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Give your financial goals a check up

man in front of chalkboard

You should do a financial checkup at least once a year or with any major life events, such as marriage, divorce, children, job change, or starting a business. Here is a checklist of things you should review:

Monthly budget

Update where necessary. If you don’t have a budget, it will be kind of hard to do the next 4 items. There are tons of free budgeting tools – some are apps, some are downloadable Excel or Google worksheets. Here are a few:

Here are two budgeting apps that do not connect to your accounts

Here are two budgeting that securely connect to and aggregate your accounts

Financial goals

Do they need to change? Do you even have financial goals? Some worthwhile goals might be saving for a mortgage down payment if you have never purchased a home. If you have children, do you have a college savings plan? If you don’t have an emergency fund, that is a very important financial goal, as is funding your retirement account(s).

Retirement accounts

Speaking of retirement accounts, are they being adequately funded? There are abundant calculators on the internet that will tell you how well you are doing at your stage in life. If you are woefully short, that should become a priority financial goal (see #2).

Debts

Calculate your debt to income ratio. If all your monthly debt payments are more than 35% of your gross monthly income, you are beginning to tread risky waters. Begin considering some debt reduction strategies or consider consolidating your debt if it helps lower your monthly payment.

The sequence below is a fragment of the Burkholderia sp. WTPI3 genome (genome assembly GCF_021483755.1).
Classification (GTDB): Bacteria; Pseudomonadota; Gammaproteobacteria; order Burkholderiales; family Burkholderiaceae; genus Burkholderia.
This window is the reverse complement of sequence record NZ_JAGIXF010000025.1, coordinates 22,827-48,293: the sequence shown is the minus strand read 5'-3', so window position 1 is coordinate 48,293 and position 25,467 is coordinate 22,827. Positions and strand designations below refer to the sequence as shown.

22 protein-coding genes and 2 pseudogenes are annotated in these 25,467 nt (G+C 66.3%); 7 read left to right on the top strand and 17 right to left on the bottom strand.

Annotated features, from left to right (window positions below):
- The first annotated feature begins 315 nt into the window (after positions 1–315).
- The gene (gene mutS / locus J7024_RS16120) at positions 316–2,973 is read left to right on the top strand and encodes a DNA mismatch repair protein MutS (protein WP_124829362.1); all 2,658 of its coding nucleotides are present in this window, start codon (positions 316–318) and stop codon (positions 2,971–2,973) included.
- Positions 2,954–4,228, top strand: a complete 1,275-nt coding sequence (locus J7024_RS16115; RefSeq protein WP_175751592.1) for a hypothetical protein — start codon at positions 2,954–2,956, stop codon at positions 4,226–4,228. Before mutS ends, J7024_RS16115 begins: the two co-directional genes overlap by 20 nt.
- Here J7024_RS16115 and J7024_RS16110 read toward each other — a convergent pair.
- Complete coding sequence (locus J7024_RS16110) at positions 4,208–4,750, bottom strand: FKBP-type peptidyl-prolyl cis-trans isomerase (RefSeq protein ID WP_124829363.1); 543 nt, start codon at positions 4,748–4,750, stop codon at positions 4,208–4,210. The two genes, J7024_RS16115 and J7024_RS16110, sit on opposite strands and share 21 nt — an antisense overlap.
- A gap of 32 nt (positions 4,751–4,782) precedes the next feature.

Insurance policies

Do any changes need to be made to them? Do you need to change your beneficiary designation? Are you eligible for discounts on your auto policy? Have you shopped around for auto insurance recently to make sure you’re getting a good rate?

Deposit accounts

Make sure you have designated beneficiaries, especially IRAs and other retirement accounts. But don’t overlook non-retirement accounts like checking and savings. If you were to pass tomorrow, who would you want your accounts to go to?

Your will and/or estate plan

And for goodness sake, if you don’t have a will, get one!  Make sure you have updated or modified it if your family has changed (marriage, divorce, death, children, etc.).

Financial files

Gather and organize your financial files, preferably in a digital format. Download the past year’s account statements, just in case you need them. If you have paper documents that are getting old, scan them and then shred the originals.

Just remember the old cliché “what gets measured gets done”. When you pay attention to goals, they have a much better chance of being reached.